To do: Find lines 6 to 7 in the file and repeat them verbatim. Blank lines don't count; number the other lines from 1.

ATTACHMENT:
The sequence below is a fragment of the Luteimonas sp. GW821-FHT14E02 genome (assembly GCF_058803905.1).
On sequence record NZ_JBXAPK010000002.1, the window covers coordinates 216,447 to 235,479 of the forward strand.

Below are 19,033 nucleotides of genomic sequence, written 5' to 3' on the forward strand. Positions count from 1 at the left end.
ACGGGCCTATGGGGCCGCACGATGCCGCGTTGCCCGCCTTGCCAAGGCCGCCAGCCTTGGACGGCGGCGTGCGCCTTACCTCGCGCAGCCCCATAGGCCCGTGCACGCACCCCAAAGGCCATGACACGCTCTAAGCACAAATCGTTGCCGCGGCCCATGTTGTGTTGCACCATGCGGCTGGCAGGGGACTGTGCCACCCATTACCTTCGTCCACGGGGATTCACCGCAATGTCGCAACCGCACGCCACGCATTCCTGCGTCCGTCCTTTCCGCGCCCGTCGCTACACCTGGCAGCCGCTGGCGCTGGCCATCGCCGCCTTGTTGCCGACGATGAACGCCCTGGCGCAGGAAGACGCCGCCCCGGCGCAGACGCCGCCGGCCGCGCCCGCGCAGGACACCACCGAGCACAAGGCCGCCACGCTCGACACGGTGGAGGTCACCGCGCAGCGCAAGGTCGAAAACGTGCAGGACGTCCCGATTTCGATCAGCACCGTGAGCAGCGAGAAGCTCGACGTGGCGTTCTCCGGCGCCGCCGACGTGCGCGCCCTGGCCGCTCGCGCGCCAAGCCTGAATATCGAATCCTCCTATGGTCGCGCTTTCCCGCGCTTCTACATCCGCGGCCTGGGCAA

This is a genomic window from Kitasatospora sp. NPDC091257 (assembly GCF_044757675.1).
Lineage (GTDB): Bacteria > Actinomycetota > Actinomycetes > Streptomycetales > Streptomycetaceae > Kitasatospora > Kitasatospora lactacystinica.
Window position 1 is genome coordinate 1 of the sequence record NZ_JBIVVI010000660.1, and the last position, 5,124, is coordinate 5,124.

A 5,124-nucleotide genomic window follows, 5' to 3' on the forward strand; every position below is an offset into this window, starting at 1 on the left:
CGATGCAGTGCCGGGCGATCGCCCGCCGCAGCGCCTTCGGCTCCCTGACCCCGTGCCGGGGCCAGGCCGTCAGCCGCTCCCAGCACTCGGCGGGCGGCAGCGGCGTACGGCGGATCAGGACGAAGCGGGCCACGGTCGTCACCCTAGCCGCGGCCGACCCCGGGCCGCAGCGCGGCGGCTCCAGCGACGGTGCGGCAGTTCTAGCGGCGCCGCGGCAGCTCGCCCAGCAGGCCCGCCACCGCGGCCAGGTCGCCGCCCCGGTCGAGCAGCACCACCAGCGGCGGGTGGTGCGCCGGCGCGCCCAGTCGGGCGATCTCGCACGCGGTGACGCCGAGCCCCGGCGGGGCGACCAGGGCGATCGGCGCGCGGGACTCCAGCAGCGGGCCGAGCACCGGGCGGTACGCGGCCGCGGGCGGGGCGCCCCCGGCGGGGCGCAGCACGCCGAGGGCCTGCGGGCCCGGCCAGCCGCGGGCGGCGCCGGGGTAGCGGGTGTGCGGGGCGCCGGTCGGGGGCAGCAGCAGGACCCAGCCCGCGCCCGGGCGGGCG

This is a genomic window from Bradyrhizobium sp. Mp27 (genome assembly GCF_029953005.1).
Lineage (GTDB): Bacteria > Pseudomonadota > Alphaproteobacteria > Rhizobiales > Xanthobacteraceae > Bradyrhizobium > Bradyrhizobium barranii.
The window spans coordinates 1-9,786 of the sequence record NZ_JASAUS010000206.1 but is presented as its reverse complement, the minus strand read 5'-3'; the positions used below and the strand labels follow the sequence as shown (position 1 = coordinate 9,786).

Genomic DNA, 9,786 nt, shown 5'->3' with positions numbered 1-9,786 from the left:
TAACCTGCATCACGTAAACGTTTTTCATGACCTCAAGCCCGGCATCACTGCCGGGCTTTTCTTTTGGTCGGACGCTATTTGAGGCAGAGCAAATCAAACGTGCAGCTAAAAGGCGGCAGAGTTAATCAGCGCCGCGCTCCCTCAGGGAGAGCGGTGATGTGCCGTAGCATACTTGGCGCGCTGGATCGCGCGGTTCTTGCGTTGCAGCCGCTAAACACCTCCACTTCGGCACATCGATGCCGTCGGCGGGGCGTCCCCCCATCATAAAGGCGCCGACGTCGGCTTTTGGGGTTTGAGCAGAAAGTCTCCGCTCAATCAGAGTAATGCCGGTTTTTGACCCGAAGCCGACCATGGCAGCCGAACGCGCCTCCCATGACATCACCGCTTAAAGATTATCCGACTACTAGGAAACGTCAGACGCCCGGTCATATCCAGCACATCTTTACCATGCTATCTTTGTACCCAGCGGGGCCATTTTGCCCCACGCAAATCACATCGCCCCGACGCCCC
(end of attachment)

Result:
Lineage (GTDB): Bacteria > Actinomycetota > Actinomycetes > Streptomycetales > Streptomycetaceae > Kitasatospora > Kitasatospora lactacystinica.
Window position 1 is genome coordinate 1 of the sequence record NZ_JBIVVI010000660.1, and the last position, 5,124, is coordinate 5,124.